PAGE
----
This book provides a showcase of the breadth and sophistication of modern scholarship on the commons, and a mine of information and detailed analysis on commons dilemmas as they are now being played out in developed and developing countries throughout the world. It is one of five volumes published by the United Nations University Press arising out of a 4 years research project on “Multilevel Environmental Government for Sustainable Development” funded by the Japan Society for the Promotion of Science Grant-Aid for Publication of Scientific Research Results, carried out between 2006 and 2012. We perhaps need to remind ourselves that until relatively recently the commons would not have figured very prominently on such a research agenda. Here, however, it provides a central theme of the project in general, and of this volume in particular.

In this volume the editors have collected 19 research papers by Japanese scholars from a variety of disciplines, with the aim of demonstrating that “the sustenance and strengthening of local commons and democratic forms of environmental governance together hold the key to the achievement of equitable resource utilization in parallel with environmental conservation” (Muroto and Takeshita in the Foreword at pp. xxi–xxii). Most of the papers are theoretical analyses built around case studies of commons (of a variety of descriptions) in Japan. These make for absorbing and illuminating reading, not least by providing non-Japanese speaking readers with access to the vast wealth of Japanese-language commons scholarship, and detailed information and analysis of the legal structure of traditional, transitional and emerging commons in Japan. However, the value of the book goes wider than this. There are other papers by Japanese scholars analysing problems and possibilities of commons governance in the contexts of inland freshwater fisheries in China’s Taihu Lake Basin (Izuru Ota, Chapter 6), environmental networks in Kuraburi Estuary, Thailand (Shimpei Iwasaki, Chapter 7), the Norwegian allemansrett right of access, the Friluftsliv, and the range of open and closed access commons in Norway (Shimada and Murotta, Chapter 10) and the dynamics of the relationships between local communities and wildlife conservation institutions in the Maasailands of Kenya (Meguro, Chapter 12). There are also valuable overviews. So, for example, in Chapter 1 Yutaka Sugo provides a careful and historically informed analysis of the very different institutions and phenomena to which the ‘commons’ label has become attached, raising questions about the coherence and value of a broad overarching concept of the commons which accommodates both commons as a means of open access, for example in the notion of the global knowledge commons, and local self-regulating exclusionary commons, for example providing government of local resources by and for local resource users. He demonstrates the pitfalls of putting the two under the same conceptual umbrella, illustrated by, for example, the tensions between local and global interests in cultural heritage.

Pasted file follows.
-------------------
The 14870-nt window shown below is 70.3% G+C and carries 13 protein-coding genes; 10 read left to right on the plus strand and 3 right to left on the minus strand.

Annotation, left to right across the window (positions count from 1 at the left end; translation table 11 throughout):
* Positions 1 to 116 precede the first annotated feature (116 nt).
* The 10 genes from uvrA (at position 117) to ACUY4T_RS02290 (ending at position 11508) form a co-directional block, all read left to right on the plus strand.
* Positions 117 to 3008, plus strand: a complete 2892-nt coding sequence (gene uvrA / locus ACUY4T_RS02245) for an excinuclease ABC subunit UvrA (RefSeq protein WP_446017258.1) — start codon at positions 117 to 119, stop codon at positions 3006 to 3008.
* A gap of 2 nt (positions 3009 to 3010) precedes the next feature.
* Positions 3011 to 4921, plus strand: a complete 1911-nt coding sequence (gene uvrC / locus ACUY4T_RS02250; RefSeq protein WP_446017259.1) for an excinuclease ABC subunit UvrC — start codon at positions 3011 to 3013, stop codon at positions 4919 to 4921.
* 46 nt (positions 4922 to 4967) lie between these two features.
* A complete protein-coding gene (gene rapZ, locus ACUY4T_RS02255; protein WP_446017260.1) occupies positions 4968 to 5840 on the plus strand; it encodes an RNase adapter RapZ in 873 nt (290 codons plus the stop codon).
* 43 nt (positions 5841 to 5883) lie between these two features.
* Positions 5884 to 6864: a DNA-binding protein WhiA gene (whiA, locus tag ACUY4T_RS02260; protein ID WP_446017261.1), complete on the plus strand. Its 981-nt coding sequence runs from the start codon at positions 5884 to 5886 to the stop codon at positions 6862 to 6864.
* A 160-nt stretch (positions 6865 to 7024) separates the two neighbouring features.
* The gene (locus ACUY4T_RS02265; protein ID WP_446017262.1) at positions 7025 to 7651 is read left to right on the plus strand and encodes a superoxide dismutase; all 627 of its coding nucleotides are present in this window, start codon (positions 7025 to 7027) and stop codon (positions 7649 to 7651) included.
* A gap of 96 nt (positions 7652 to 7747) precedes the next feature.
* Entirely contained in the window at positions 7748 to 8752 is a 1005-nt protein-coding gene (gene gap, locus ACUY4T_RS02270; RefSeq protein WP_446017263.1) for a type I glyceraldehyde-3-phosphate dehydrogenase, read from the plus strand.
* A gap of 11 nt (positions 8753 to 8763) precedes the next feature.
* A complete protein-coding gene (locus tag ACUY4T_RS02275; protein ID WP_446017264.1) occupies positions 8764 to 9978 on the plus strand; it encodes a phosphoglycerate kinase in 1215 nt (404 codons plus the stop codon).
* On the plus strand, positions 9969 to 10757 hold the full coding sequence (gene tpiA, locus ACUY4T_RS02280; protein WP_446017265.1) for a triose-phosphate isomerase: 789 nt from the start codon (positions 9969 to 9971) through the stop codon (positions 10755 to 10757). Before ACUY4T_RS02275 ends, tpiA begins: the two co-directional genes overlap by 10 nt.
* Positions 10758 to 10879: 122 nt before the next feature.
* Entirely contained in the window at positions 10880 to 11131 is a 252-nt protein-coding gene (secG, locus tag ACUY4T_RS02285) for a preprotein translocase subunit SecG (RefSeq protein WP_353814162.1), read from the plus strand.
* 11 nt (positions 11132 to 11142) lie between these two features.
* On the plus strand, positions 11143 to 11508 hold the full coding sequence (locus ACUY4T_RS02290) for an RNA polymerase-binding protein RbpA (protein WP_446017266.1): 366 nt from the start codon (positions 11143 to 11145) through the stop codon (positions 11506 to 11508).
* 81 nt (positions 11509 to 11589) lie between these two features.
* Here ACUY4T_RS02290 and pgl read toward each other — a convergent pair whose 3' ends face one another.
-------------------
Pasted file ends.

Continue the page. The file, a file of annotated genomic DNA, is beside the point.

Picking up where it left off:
However, the most valuable feature of the book is the light it throws on one of the most important themes in current commons scholarship: the place of the unitary local common pool resource institution within the broader institutional structures required to manage large scale complex ecosystems and/or multi-layered social structures. In the context of environmental governance, the holy grail is a system that builds on local self-regulating institutions comprising local resource users, nesting them within an institutional framework that can take into account the causes and effects of local usages within the ecosystems of which they form a small part, giving voice to the many other interests at the local, national, transnational and global level, and yet still leaving intact the reality of local self-regulation. The case studies in this book provide fascinating accounts of the many ways and many contexts in which this has been attempted in Japan and elsewhere, and the acute difficulties in achieving it. They also demonstrate the heterogeneous complexities of the task, often compounded by the prospect of new types of commons emerging as traditional local institutions decline. These themes are developed throughout the book with meticulous scholarship and attention to detail, making this book an indispensable addition to interdisciplinary commons literature.